In 1992, seven years after Back To The Future came out, I bought a guitar and a skateboard, and it was directly responsible for both. One of those lasted no more than a few weeks, gravity and gravel disrupting my dreams of hitching through Peterfield’s sleepy streets. The other, though, took hold quickly and has been a defining part of who I am ever since.
Marty McFly has a lot to answer for.
From the very beginning, my end game was Johnny B. Goode. I have no idea how old I was when I first saw the scene in Back To The Future where Marty silences the gaping group of highschool dancers by introducing them to rock ‘n’ roll – with Chuck Berry listening in the wings to his own future hit (how’s that for a Bootstrap Paradox?) – but it left its mark early on.
I was fifteen when I bought that guitar, and leading up to that point was a major transition period in my musical education. I’d been raised on the softest of pop and rock – Aha, Buck’s Fizz, Duran Duran and so on – but at that point I was starting to seek out louder sounds. I’d always had music floating around in my head (something I’m eternally grateful for), and I think my musical tastes were changing in parallel with my view of the world. Out the window went Bros, Billy Joel and Mariah Carey (I know, I know), in came Bon Jovi and, like a brick through my window, Iron Maiden. Bring Your Daughter To The Slaughter is still something I sing subconsciously, and completely inappropriately, to my kids. What the hell. The riff is amazing.
Music was starting to overtake my interests, and it was around then I saw Michael J Fox’s performance. It’s the freedom that does it for me, every time. His character is so pleased that he hasn’t been wiped from history – understandable, really – that he just lets rip. His uptempo version of Johnny B Goode soon descends into the Greatest Movie Guitar Solo Of All Time (officially), his body thrashing around, face completely closed off to anything but the music. It’s this total submission to the song that knocked me sideways, and still does, really. I wanted that.
So, in my ignorance, I bought a Spanish classical acoustic for $15 and then spent months agonising over the effects the think nylon strings and wide bridge were having on my poor, tenderised fingers. My friend at college wrote out a chart of all the major chords and, over the next few years, I spent a few hours a night just trying to make this instrument sing. It was hard going, but that dream of being Marty \ pushed me on.
By the time I’d gone to university, I’d been given a blue Stratocaster clone, and discovered the joys of a smaller bridge and steel strings. Suddenly all the hours wresting with the Spanish acoustic seemed worth it; the Strat felt like a dream to play and I improved quickly. The chords started flowing together and I began writing songs that weren’t terrible. At University, I formed a band and we played our first gigs in the main hall, and Back To The Future’s influence showed its head once more. I found I was unable to stand still while playing; even in the quieter songs, I moved and flowed with every beat. My body reacted to every chord and pace change; the young boy who’d been wowed by Marty McFly letting go took control in those moments. As a monumentally shy person, the sense of liberation was wonderful.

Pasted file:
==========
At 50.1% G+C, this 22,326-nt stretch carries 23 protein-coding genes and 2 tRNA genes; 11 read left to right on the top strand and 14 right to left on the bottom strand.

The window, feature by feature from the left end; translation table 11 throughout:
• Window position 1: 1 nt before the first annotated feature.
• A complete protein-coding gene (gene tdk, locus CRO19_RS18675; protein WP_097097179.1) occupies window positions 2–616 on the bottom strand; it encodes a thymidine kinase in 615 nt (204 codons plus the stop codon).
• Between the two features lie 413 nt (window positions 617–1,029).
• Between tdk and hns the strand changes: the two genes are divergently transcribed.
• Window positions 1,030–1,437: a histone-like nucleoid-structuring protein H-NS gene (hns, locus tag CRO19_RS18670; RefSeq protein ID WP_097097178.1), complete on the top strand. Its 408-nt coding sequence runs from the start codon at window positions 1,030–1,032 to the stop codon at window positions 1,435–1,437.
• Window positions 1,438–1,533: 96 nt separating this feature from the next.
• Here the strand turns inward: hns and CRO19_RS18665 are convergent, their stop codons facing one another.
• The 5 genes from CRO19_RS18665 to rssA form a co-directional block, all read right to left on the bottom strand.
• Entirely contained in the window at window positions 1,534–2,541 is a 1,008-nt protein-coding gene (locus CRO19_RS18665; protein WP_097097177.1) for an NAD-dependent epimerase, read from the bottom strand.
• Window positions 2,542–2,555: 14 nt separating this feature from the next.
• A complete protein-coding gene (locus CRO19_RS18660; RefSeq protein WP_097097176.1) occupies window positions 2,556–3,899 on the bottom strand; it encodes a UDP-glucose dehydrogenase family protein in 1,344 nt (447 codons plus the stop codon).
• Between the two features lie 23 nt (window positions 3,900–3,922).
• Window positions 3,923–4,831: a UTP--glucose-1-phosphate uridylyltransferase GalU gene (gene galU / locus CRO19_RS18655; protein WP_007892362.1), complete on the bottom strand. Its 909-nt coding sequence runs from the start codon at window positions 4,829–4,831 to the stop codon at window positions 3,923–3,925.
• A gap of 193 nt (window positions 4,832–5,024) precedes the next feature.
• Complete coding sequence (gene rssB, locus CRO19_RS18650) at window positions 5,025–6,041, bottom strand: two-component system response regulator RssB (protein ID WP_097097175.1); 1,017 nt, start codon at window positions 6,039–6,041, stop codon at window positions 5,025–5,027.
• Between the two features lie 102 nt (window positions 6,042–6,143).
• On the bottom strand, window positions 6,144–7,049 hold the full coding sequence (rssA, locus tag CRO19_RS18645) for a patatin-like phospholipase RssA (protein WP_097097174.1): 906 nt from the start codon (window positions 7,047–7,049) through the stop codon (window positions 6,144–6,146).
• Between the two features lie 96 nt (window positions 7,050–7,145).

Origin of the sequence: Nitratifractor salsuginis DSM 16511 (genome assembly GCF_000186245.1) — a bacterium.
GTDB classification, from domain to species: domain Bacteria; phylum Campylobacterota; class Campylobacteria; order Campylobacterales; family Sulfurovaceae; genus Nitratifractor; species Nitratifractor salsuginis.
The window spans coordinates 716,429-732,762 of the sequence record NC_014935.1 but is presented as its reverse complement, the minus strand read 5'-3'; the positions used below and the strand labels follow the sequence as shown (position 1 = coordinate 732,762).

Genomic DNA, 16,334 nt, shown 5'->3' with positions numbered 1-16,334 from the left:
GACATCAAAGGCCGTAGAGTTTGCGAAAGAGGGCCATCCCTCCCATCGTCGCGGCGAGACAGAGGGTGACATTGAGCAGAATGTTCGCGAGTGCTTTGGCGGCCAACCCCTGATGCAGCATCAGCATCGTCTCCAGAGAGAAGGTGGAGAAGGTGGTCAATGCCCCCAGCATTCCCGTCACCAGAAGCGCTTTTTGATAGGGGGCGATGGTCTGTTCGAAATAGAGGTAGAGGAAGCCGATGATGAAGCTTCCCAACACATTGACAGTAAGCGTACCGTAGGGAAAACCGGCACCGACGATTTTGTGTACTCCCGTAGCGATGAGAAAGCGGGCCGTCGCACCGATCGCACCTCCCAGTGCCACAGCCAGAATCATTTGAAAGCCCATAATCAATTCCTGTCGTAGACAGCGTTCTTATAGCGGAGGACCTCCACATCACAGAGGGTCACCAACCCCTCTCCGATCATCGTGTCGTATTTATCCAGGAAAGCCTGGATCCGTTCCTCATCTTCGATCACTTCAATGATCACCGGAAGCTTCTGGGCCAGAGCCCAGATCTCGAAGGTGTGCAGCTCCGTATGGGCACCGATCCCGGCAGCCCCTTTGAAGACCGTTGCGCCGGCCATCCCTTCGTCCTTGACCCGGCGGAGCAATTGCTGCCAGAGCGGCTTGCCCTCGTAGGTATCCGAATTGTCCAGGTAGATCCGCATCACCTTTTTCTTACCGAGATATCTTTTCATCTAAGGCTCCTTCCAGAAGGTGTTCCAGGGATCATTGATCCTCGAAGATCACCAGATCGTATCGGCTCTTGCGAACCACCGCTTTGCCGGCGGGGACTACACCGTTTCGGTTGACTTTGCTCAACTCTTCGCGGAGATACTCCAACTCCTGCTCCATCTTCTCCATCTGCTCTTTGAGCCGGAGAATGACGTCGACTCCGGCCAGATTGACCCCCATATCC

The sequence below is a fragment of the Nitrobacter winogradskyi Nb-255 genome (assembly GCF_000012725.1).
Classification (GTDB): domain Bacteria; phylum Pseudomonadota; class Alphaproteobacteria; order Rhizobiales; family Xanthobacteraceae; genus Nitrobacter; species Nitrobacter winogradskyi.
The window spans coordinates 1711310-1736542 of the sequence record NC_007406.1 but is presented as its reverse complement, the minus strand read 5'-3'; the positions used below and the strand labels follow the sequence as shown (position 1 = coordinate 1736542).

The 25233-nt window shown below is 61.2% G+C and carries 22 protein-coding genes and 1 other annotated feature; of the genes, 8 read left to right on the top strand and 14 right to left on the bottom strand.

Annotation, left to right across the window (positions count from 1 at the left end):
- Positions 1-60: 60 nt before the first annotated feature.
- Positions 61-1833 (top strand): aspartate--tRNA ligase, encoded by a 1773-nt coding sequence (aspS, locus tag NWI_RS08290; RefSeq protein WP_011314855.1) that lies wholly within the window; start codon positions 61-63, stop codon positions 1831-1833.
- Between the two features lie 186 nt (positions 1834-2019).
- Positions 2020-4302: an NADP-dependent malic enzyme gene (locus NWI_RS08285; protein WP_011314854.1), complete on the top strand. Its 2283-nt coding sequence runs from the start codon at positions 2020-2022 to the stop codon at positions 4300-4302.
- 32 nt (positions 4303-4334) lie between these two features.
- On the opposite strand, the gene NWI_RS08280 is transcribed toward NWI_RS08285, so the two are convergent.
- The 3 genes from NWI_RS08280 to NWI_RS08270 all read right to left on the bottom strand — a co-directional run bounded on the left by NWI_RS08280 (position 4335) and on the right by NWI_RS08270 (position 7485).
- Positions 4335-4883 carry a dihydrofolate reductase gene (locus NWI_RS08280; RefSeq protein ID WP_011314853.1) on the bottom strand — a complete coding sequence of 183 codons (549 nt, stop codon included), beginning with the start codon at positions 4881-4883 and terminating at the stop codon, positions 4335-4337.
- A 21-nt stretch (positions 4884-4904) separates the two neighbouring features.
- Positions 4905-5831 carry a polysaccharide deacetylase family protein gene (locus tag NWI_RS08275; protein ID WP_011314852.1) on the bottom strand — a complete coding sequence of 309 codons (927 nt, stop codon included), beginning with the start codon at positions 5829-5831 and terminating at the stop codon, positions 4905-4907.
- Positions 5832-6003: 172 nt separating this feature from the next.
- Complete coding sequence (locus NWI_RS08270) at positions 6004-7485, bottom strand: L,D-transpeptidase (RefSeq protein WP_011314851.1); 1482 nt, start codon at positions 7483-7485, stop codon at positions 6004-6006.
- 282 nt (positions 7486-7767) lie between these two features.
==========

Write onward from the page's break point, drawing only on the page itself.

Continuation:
That reaction to music stayed with me as I moved into anther band, from guitarist to singer, pure and unhinged and amazing to feel. Even though I’m not in a band any more, and my guitar playing is almost exclusively either Old Macdonald or Twinkle Twinkle Little Star to an audience of one, that reaction never changes. I feel very lucky that my will to create music, and move with my creations, has stayed with me for 23 years. I watch my two kids dance without prompting to the music around them and I feel so happy that they might experience my uncontrollable musical high for themselves one day.
And all of this because of a movie. I often think about Back To The Future’s influence on my life, and today seemed like an obvious time to put it into words. I love the whole trilogy, and the sequels have affected me in different ways – BTTF2’s time paradoxes constantly sneaking into my own writing, and who knows if my daughter’s name was subconsciously influcenced by BTTF3’s Clara – but it’s the original that I’ll always hold close to my heart.
So thanks Robert Zemeckis, Bob Gale, Steven Spielberg, Michael J Fox, Christopher Lloyd, and everyone involved in making this masterpiece. How fitting that your story of how past events can utterly shape your future has been such a large part in the definition of my own.